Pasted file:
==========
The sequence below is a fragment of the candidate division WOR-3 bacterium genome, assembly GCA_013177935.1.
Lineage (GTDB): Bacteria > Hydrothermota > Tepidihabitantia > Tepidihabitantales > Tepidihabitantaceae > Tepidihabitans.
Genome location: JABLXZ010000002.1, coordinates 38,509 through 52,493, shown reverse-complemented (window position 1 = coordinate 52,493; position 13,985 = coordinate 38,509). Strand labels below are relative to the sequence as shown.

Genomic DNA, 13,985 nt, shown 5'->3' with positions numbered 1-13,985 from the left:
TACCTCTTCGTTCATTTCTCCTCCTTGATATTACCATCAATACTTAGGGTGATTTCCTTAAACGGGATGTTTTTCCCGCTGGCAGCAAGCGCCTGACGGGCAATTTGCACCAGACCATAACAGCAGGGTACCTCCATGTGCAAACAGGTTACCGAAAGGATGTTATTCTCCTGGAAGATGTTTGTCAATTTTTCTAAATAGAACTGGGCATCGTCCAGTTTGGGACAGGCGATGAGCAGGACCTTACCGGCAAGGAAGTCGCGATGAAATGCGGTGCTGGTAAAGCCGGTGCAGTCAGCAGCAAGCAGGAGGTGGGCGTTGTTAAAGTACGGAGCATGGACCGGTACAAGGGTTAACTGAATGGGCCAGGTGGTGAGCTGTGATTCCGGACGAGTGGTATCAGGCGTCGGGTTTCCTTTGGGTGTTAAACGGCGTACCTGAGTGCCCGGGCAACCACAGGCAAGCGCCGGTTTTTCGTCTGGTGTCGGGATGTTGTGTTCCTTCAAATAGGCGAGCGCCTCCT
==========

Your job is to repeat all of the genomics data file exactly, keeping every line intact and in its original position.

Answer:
The sequence below is a fragment of the candidate division WOR-3 bacterium genome, assembly GCA_013177935.1.
Lineage (GTDB): Bacteria > Hydrothermota > Tepidihabitantia > Tepidihabitantales > Tepidihabitantaceae > Tepidihabitans.
Genome location: JABLXZ010000002.1, coordinates 38,509 through 52,493, shown reverse-complemented (window position 1 = coordinate 52,493; position 13,985 = coordinate 38,509). Strand labels below are relative to the sequence as shown.

Genomic DNA, 13,985 nt, shown 5'->3' with positions numbered 1-13,985 from the left:
TACCTCTTCGTTCATTTCTCCTCCTTGATATTACCATCAATACTTAGGGTGATTTCCTTAAACGGGATGTTTTTCCCGCTGGCAGCAAGCGCCTGACGGGCAATTTGCACCAGACCATAACAGCAGGGTACCTCCATGTGCAAACAGGTTACCGAAAGGATGTTATTCTCCTGGAAGATGTTTGTCAATTTTTCTAAATAGAACTGGGCATCGTCCAGTTTGGGACAGGCGATGAGCAGGACCTTACCGGCAAGGAAGTCGCGATGAAATGCGGTGCTGGTAAAGCCGGTGCAGTCAGCAGCAAGCAGGAGGTGGGCGTTGTTAAAGTACGGAGCATGGACCGGTACAAGGGTTAACTGAATGGGCCAGGTGGTGAGCTGTGATTCCGGACGAGTGGTATCAGGCGTCGGGTTTCCTTTGGGTGTTAAACGGCGTACCTGAGTGCCCGGGCAACCACAGGCAAGCGCCGGTTTTTCGTCTGGTGTCGGGATGTTGTGTTCCTTCAAATAGGCGAGCGCCTCCT